Senior government figures and major investors were among those who attended the fourth Kazakhstan Global Investment Roundtable (KGIR), which this year celebrated the 30th anniversary of the country’s independence.
In that time, Kazakhstan’s economy has steadily increased to become the largest in Central Asia. A keystone of the government’s strategy to maintain this growth is its investment policy, which includes tax incentives and stabilising measures to attract foreign investors.
Held on December 7 in the capital city of Nur-Sultan, the KGIR forum was conducted in a new hybrid format that allowed more than 1,100 online participants to join around 400 attendees. These included government members, domestic and international business representatives, leading financial investors and a range of experts from more than 50 countries.
Kazakhstan’s minister of foreign affairs Mukhtar Tileuberdi, who chaired the forum, opened the event by highlighting some of the country’s successes since the declaration of independence in 1991. Over the past 30 years, he pointed out, foreign investors have pumped around US$370 billion into the economy.
Tileuberdi spoke of efforts to make Kazakhstan an inviting prospect for international corporations. Key among these is its associate membership, since 2017, of the OECD Investment Committee, and its commitment as a signatory of the declaration on international investment.
Until now, the Kazakh economy has flourished thanks largely to the country’s vast reserves of oil and gas, but investors see untapped potential in renewable energy production and several other industrial sectors. Vast tracts of arable land and the proximity to major markets, such as China, the Middle East and Russia, for example, makes for perfect agribusiness opportunities.
He expressed hope that the forum would “give impetus to further strengthen partnerships with world leaders of the business community.” Current investors were honoured with a series of awards, in which companies investing in Kazakhstan were nominated for categories such as “long-term partnership”, investment activity”, “innovative production” and “sustainable development”.
These companies included energy industry corporation Chevron, French multinational TotalEnergies, Hevel Energy Group, Georgian Industrial Group, Goldbeck Solar, Paris-based Danone, Swiss asset manager INOKS Capital, Polish pharmaceutical company Polpharma, and French dairy multinational Lactalis and many others.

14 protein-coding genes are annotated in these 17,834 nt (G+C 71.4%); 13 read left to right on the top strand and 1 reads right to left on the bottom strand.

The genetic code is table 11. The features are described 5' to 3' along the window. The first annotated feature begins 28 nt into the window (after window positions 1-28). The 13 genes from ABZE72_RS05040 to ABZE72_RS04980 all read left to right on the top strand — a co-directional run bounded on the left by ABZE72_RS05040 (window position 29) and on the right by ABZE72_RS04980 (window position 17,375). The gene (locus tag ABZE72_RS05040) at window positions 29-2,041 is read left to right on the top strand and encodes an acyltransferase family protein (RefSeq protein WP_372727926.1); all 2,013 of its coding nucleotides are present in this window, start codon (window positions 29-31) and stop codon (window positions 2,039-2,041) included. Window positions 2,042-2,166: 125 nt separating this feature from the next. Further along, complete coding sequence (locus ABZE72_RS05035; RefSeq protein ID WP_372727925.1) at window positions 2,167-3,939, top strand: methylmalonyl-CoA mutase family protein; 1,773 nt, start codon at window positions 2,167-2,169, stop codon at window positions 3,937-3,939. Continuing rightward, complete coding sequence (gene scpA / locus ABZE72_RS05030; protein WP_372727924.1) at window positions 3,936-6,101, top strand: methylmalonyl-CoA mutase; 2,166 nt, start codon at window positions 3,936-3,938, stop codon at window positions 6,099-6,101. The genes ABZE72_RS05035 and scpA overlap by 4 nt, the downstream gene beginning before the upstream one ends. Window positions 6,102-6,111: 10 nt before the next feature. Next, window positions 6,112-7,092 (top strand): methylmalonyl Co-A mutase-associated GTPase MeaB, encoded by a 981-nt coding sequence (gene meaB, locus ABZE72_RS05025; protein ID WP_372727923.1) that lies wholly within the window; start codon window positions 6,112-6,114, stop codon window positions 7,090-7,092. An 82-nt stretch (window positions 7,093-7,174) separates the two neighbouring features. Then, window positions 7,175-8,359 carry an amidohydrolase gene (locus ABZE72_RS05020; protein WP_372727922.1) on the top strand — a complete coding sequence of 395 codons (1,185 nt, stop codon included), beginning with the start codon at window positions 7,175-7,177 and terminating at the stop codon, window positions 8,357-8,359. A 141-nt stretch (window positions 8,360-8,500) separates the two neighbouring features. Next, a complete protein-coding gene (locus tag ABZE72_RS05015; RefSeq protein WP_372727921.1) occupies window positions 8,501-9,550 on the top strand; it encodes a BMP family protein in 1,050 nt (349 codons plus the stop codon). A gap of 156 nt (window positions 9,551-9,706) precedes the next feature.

Speakers included representatives of multinationals already working in Kazakhstan: Sergey Kolesnikov, president of Russian TechnoNICOL; Huseyin Arslan, president of the Turkish YDA Group; Joachim Goldbeck, general director of German photovoltaic specialists Goldbeck Solar; Alois Schonberger, founder of Polish company Polcotton; and Gonench Dyryk, chairman of the board of Kazakh-Turkish healthcare company Orhun Medical.
Key players from a range of industries were also able to take part in a number of B2B events in which they were able to discuss various issues surrounding foreign investment and potential projects in the country.
Though still in its relative infancy, the Roundtable yet again proved a huge success, and resulted in business agreements valued at over US$2.1 billion. These included a deal with Polcotton to construct ten hectares of greenhouse complexes in the region of Turkestan for the agricultural export market.
With the ongoing pandemic still a major factor in planning forthcoming projects, a deal for the production of syringes and gloves, along with nonwoven fabrics, was signed by the Swiss M3 Groupe. Facilities will be located in the Almaty region.
Other moves in healthcare included a contract for the construction of a 1,000-bed clinic and diagnostic centre in Shymkent. This was signed by Kazakh Innovative University LLP and China Machinery Engineering Corporation. Government investment agency Kazakh Invest also signed a deal with Orhun Medical to build a multidisciplinary hospital in Almaty.
Kazakhstan’s history was shaped in part by its position on international trade routes, an advantage it is still able to leverage centuries after the time of the Silk Routes. This geographical bonus was noted several times during the forum and was a persuasive factor in the creation of a milk processing plant agreed with Qatari company Baladna, Dinara Group Agricultural Holding and Kazakh Invest.
Other deals were signed with Chinese, Turkish and Indian multinationals in the fields of mining, metallurgy, mechanical engineering, energy and pharmaceuticals, inspired by the Kazakh government’s financial and logistical incentives.
The gradual move from dependency on oil and gas and the ever more efficient implementation of investment projects indicate that Kazakhstan is set to remain the economic powerhouse of the region.